Culture, Media and Sport CommitteeWritten evidence submitted by Laura Collignon


1. I am resident in the London Borough of Brent and my local library is Kensal Rise, which was closed on 13 October 2011 by Brent Council. I have been actively involved in campaigning to save libraries in Brent. I am involved in the campaign to save Kensal Rise Library and also the umbrella group Brent Save Our Six Libraries (“Brent SOS”). I am very concerned about the closure of half, six of twelve, of the libraries in Brent.

2. My view is that the decision to close half of its libraries was a terrible decision by Brent Council which will have immensely damaging consequences for those who most need the library service. It seems to me that Brent Council fundamentally misunderstands for what (and for whom) libraries exist. There seems to be a misplaced emphasis on virtual services (which are not available to a lot of people) and gimmicks. Brent appear to me to lack any understanding of the needs of library users. They have paid no heed to the concerns of local people as originally expressed in the “consultation” process carried out prior to the library closures and as continually and forcefully expressed in campaigning and legal action since the closures.

My Own Experience of Public Libraries

3. I am now aged 35. I have used public libraries throughout my life. When I was a very small child, a mobile library came to our village (which was about 14 miles outside Edinburgh) in the evening. My mother would take us over in our pyjamas to choose books. Later, after my mother learned to drive, my sister, brother and I were taken to a larger library in a nearby town. I was a keen reader from an early age, and I borrowed and read a lot of books. It is fair to say that we did have books at home, but there was a much better selection in the library. My parents were not especially well off and would not have been able to afford to buy us every book that we wanted to read.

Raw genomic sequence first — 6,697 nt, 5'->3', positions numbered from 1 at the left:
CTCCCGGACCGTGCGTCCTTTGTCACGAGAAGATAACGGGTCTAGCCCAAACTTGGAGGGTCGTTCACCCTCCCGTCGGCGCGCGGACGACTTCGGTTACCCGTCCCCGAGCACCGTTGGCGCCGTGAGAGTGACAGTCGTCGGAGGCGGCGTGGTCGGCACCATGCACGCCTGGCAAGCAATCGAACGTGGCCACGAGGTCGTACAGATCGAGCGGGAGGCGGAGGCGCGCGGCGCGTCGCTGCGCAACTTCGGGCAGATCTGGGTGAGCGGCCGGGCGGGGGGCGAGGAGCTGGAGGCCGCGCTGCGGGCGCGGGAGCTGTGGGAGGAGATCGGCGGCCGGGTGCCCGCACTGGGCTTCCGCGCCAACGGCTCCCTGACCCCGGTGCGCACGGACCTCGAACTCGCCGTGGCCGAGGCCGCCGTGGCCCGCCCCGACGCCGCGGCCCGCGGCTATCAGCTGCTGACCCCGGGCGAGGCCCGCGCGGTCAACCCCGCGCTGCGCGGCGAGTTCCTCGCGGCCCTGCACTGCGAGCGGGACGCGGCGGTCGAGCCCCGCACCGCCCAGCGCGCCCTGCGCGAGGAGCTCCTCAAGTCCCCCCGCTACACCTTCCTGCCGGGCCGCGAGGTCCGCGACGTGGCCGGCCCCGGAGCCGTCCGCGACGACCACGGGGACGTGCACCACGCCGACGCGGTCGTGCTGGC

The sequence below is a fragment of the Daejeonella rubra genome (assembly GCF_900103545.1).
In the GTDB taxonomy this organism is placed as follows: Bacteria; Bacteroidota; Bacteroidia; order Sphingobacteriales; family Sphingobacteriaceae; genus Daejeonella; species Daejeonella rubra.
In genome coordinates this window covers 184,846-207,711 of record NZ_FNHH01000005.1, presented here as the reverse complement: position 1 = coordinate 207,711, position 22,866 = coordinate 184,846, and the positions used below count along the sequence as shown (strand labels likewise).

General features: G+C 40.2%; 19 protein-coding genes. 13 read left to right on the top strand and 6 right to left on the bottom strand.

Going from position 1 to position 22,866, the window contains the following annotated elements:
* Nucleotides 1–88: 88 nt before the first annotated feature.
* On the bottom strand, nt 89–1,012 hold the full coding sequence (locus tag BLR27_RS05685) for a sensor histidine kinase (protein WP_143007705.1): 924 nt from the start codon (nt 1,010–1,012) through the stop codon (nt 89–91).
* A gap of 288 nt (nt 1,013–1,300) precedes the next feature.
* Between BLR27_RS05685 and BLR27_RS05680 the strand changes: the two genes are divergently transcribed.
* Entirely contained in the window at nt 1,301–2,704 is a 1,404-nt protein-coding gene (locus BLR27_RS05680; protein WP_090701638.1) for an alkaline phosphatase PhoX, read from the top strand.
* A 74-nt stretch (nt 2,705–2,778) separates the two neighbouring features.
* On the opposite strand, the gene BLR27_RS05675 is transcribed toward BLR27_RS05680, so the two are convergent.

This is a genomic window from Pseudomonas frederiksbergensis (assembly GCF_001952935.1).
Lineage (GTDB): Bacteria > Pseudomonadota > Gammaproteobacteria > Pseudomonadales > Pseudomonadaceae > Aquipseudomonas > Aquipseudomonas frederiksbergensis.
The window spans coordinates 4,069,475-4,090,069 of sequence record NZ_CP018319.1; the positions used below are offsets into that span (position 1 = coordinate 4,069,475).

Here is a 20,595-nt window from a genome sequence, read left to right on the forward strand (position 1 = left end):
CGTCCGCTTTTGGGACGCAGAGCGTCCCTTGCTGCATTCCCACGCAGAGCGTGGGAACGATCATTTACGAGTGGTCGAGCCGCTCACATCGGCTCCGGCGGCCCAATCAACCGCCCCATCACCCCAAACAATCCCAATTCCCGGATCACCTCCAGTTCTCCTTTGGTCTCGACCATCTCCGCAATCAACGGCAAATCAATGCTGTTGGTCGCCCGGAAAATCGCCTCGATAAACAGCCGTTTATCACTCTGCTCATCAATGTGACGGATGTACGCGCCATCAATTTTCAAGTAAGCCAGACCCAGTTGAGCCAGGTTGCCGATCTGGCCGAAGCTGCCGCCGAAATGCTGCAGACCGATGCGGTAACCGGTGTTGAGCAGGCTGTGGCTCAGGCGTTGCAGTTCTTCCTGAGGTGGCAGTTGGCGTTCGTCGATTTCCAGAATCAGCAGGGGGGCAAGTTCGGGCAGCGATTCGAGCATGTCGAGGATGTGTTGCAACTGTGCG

4. We moved to Claygate, Surrey, England when I was nine. I used both the mobile library when it came to Claygate, and also Esher Library. It was possible to reach Esher Library by cycling or by bus but I generally only went when my mother took us by car. I worked at Esher Library on Saturdays during my final A-level year. During this year I borrowed books on tape for an elderly and disabled lady who lived on her own in Claygate, and would deliver them to her after finishing work at the library, as she could not travel to the library herself.

5. Throughout my education I attended local state schools. I attended a comprehensive school from the age of 12 to 16, then a state grammar school for my A-levels (my comprehensive school did not have a sixth form and finished at age 16). I did some A-level revision in Esher library when there were noisy building works going on next door to my home.